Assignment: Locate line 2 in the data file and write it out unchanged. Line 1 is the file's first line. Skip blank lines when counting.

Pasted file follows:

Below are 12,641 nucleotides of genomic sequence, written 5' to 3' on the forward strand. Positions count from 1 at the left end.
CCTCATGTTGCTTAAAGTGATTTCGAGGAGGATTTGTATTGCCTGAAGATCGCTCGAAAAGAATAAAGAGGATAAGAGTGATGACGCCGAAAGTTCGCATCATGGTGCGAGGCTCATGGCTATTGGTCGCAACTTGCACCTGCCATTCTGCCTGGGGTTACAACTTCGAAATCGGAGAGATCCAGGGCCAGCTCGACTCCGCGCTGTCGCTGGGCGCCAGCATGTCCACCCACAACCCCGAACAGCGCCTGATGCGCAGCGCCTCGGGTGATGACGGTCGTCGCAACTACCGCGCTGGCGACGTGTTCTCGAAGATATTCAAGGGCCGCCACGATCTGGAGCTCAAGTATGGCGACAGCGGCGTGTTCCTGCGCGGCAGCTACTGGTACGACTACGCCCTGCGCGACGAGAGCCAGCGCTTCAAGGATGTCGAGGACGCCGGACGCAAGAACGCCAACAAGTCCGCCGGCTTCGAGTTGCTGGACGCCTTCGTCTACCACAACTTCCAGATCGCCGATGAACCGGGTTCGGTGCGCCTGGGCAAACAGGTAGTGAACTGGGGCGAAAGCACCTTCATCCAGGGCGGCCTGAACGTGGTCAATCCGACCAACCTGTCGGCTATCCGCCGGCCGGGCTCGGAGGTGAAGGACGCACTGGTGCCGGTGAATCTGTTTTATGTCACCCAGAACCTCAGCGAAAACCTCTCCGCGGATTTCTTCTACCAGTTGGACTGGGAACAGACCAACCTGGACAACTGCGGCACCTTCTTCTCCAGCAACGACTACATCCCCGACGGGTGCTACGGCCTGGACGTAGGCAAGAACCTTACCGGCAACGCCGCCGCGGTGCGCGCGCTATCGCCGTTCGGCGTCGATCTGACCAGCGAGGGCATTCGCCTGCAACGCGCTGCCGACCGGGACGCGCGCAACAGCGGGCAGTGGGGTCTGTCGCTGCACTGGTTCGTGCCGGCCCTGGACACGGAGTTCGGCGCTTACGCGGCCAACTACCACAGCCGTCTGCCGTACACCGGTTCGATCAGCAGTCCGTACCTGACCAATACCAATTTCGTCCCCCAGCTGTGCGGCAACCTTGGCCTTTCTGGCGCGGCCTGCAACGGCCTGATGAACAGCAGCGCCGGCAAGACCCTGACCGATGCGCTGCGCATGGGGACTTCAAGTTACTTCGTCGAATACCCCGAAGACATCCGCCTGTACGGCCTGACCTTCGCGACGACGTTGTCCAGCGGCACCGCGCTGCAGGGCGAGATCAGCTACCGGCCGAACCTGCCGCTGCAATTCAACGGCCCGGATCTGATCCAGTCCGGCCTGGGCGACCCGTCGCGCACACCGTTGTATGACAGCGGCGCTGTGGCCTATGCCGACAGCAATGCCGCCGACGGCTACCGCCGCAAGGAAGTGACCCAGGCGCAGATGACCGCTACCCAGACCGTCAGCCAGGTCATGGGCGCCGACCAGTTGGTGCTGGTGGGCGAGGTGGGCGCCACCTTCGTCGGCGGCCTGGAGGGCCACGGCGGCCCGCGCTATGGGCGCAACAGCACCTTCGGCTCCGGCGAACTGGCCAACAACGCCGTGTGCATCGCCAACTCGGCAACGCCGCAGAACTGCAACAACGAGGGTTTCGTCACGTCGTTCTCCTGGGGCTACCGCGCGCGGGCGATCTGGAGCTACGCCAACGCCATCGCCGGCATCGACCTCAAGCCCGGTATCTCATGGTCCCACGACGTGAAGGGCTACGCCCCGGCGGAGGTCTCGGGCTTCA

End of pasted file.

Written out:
CCTCATGTTGCTTAAAGTGATTTCGAGGAGGATTTGTATTGCCTGAAGATCGCTCGAAAAGAATAAAGAGGATAAGAGTGATGACGCCGAAAGTTCGCATCATGGTGCGAGGCTCATGGCTATTGGTCGCAACTTGCACCTGCCATTCTGCCTGGGGTTACAACTTCGAAATCGGAGAGATCCAGGGCCAGCTCGACTCCGCGCTGTCGCTGGGCGCCAGCATGTCCACCCACAACCCCGAACAGCGCCTGATGCGCAGCGCCTCGGGTGATGACGGTCGTCGCAACTACCGCGCTGGCGACGTGTTCTCGAAGATATTCAAGGGCCGCCACGATCTGGAGCTCAAGTATGGCGACAGCGGCGTGTTCCTGCGCGGCAGCTACTGGTACGACTACGCCCTGCGCGACGAGAGCCAGCGCTTCAAGGATGTCGAGGACGCCGGACGCAAGAACGCCAACAAGTCCGCCGGCTTCGAGTTGCTGGACGCCTTCGTCTACCACAACTTCCAGATCGCCGATGAACCGGGTTCGGTGCGCCTGGGCAAACAGGTAGTGAACTGGGGCGAAAGCACCTTCATCCAGGGCGGCCTGAACGTGGTCAATCCGACCAACCTGTCGGCTATCCGCCGGCCGGGCTCGGAGGTGAAGGACGCACTGGTGCCGGTGAATCTGTTTTATGTCACCCAGAACCTCAGCGAAAACCTCTCCGCGGATTTCTTCTACCAGTTGGACTGGGAACAGACCAACCTGGACAACTGCGGCACCTTCTTCTCCAGCAACGACTACATCCCCGACGGGTGCTACGGCCTGGACGTAGGCAAGAACCTTACCGGCAACGCCGCCGCGGTGCGCGCGCTATCGCCGTTCGGCGTCGATCTGACCAGCGAGGGCATTCGCCTGCAACGCGCTGCCGACCGGGACGCGCGCAACAGCGGGCAGTGGGGTCTGTCGCTGCACTGGTTCGTGCCGGCCCTGGACACGGAGTTCGGCGCTTACGCGGCCAACTACCACAGCCGTCTGCCGTACACCGGTTCGATCAGCAGTCCGTACCTGACCAATACCAATTTCGTCCCCCAGCTGTGCGGCAACCTTGGCCTTTCTGGCGCGGCCTGCAACGGCCTGATGAACAGCAGCGCCGGCAAGACCCTGACCGATGCGCTGCGCATGGGGACTTCAAGTTACTTCGTCGAATACCCCGAAGACATCCGCCTGTACGGCCTGACCTTCGCGACGACGTTGTCCAGCGGCACCGCGCTGCAGGGCGAGATCAGCTACCGGCCGAACCTGCCGCTGCAATTCAACGGCCCGGATCTGATCCAGTCCGGCCTGGGCGACCCGTCGCGCACACCGTTGTATGACAGCGGCGCTGTGGCCTATGCCGACAGCAATGCCGCCGACGGCTACCGCCGCAAGGAAGTGACCCAGGCGCAGATGACCGCTACCCAGACCGTCAGCCAGGTCATGGGCGCCGACCAGTTGGTGCTGGTGGGCGAGGTGGGCGCCACCTTCGTCGGCGGCCTGGAGGGCCACGGCGGCCCGCGCTATGGGCGCAACAGCACCTTCGGCTCCGGCGAACTGGCCAACAACGCCGTGTGCATCGCCAACTCGGCAACGCCGCAGAACTGCAACAACGAGGGTTTCGTCACGTCGTTCTCCTGGGGCTACCGCGCGCGGGCGATCTGGAGCTACGCCAACGCCATCGCCGGCATCGACCTCAAGCCCGGTATCTCATGGTCCCACGACGTGAAGGGCTACGCCCCGGCGGAGGTCTCGGGCTTCA